Oil spills into Muddy River


Gazette Photo by John Swan
Environmental workers collect the 3,000 to 5,000 gallons of mineral oil that spilled into Leverett Pond last week following a leak in an NSTAR electrical line in Brighton. The mineral oil, shich is used as insulation, seeped into a water main and eventually into the pond. Wildlife rescue in the wake of the spill is being managed by Delaware-based Tri-state Bird Rescue and Research.

Geese and ducks hard-hit

PONDSIDE—A leak in an NSTAR-owned pipe housing underground electrical lines fed over 3,000 gallons of a non-toxic insulating mineral oil into Leverett Pond and the Muddy River near the Jamaica Plain/Brookline border June 19.

The leak—discovered early Thursday morning at the corner of Sutherland and Strathmore roads in Brighton—was exacerbated by another leak in a nearby water pipe, said Ed Coletta of the Department of Environmental Protection (DEP).

The water carried the oil as it bubbled up to the surface. Between 3,000 and 5,000 gallons of oil flowed to a catch basin that leads to the pond, Coletta said.

The oil gave the water in the pond and river a blue-green sheen, he said.

“We don’t know the cause of the leaks or the sequence of events,” said NSTAR spokesperson Michael Durand.

By Friday, a system of nets and vacuum trucks had cleaned up about 1,000 to 2,000 gallons of oil from the pond and about an additional 1,000 gallons from the Muddy River, Coletta said.

Nets were set up in the Muddy River in time to keep oil from flowing into the Charles River, he said.

Tom French, Assistant Director at the state Department of Fish and Wildlife, said that on Friday about 45 ducks and geese coated with the oil have been taken into captivity for cleaning. There have been three to five fatalities, he said.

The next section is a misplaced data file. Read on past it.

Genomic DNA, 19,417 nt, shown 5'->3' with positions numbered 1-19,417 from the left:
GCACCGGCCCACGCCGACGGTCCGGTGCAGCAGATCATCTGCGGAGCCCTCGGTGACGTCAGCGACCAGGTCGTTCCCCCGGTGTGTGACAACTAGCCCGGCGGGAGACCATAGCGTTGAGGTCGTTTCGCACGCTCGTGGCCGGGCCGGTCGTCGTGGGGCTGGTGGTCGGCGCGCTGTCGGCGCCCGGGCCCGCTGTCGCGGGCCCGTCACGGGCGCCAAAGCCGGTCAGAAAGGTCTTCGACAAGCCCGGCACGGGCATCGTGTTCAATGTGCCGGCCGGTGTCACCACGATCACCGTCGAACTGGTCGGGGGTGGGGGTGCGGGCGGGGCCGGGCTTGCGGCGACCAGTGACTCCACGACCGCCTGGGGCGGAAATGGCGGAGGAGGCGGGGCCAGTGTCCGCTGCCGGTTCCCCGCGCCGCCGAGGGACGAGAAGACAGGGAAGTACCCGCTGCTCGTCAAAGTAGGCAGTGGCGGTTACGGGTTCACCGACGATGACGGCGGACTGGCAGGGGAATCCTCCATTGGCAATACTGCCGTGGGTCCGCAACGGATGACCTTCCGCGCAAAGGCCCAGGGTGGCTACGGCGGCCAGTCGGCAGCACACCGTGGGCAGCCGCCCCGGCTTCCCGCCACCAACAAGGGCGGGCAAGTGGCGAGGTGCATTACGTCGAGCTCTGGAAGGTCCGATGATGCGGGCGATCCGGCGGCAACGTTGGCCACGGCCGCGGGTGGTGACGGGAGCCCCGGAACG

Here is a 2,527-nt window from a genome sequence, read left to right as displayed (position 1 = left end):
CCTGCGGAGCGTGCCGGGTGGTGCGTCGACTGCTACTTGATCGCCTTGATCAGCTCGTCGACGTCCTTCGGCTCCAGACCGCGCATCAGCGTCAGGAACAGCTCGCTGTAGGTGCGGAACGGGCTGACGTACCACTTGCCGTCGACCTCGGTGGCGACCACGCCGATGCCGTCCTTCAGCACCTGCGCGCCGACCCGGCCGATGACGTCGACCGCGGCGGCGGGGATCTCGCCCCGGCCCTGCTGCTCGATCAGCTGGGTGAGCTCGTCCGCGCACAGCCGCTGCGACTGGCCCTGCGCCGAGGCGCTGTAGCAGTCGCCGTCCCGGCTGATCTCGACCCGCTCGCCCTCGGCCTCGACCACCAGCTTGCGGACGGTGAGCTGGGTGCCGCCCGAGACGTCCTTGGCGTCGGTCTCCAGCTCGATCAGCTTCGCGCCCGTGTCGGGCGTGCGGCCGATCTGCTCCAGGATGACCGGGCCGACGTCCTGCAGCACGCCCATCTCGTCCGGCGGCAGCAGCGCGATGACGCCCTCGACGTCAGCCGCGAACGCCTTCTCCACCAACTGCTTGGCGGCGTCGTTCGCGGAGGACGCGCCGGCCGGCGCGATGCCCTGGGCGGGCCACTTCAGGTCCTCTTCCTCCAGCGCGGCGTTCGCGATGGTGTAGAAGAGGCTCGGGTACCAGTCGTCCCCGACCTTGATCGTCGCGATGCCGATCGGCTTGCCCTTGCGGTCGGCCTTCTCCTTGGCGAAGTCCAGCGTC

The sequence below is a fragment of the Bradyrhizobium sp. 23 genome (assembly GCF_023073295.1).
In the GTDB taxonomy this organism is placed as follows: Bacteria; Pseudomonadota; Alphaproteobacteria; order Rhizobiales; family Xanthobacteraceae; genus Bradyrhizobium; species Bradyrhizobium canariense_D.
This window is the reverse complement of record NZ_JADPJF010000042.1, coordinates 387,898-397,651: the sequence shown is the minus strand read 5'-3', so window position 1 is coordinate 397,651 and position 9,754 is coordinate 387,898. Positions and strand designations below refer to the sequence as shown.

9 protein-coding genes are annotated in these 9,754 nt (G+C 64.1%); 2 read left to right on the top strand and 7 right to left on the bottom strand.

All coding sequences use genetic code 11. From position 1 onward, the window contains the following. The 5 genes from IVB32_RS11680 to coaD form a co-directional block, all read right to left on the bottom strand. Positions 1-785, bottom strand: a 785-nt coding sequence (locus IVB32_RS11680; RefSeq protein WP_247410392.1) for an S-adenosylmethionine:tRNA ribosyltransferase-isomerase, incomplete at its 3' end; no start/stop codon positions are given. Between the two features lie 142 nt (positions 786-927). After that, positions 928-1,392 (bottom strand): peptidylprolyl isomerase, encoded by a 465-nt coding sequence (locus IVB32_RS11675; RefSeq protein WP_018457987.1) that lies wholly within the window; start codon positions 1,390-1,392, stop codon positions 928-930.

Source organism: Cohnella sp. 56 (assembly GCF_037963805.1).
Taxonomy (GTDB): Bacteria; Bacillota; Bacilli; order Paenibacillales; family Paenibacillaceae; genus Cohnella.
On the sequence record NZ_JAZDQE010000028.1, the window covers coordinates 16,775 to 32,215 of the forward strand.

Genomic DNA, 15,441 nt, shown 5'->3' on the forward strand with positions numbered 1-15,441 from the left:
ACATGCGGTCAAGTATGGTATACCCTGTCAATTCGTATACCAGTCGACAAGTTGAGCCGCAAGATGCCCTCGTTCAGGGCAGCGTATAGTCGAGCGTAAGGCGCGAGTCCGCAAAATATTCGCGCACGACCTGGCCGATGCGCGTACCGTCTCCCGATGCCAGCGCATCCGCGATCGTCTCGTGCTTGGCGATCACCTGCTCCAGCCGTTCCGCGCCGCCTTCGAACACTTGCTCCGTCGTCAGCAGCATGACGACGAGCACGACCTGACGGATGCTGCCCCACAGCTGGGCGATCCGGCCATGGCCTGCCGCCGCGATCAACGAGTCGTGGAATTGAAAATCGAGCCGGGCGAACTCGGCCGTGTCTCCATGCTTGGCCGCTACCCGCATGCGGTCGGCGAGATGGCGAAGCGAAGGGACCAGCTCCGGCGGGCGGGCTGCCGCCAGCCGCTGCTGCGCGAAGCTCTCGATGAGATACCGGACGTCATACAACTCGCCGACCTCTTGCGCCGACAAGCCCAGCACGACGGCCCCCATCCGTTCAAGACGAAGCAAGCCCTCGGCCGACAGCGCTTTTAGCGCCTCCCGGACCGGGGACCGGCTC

The waterfowl use their feathers to float, maintain their body heat and protect their skin from the sun, he said. Even though the mineral oil is non-toxic, when it coats birds’ feathers they “lose their water repellent characteristics,” and are essentially rendered useless.

While it will take about a week for the birds to recover, it is likely “They will recover better than if it was a [toxic] petroleum-based oil” that spilled, he said. The birds will remain in captivity until they are clean.

While maintaining fowls’ body heat is usually a top priority after they have been coated with oil, sunburns have been one of the major problems with this spill, he said.

Tri-State Bird Rescue and Research, a Delaware-based non-profit that is recognized as “the leading expert on oil spill bird cleanup on the East Coast” has been leading the rescue effort, French said.

The spill affected most of the flock in the Leverett Pond area, he said.

Fish and turtle populations appear to have been unaffected by the oil floating on top of the pond and river. There is a chance that a muskrat might have got coated, French said, but no oil-soaked mammals have been spotted.

NSTAR is footing the bill for both the wildlife rescue and the oil cleanup, which is being conducted by Clean Harbors.

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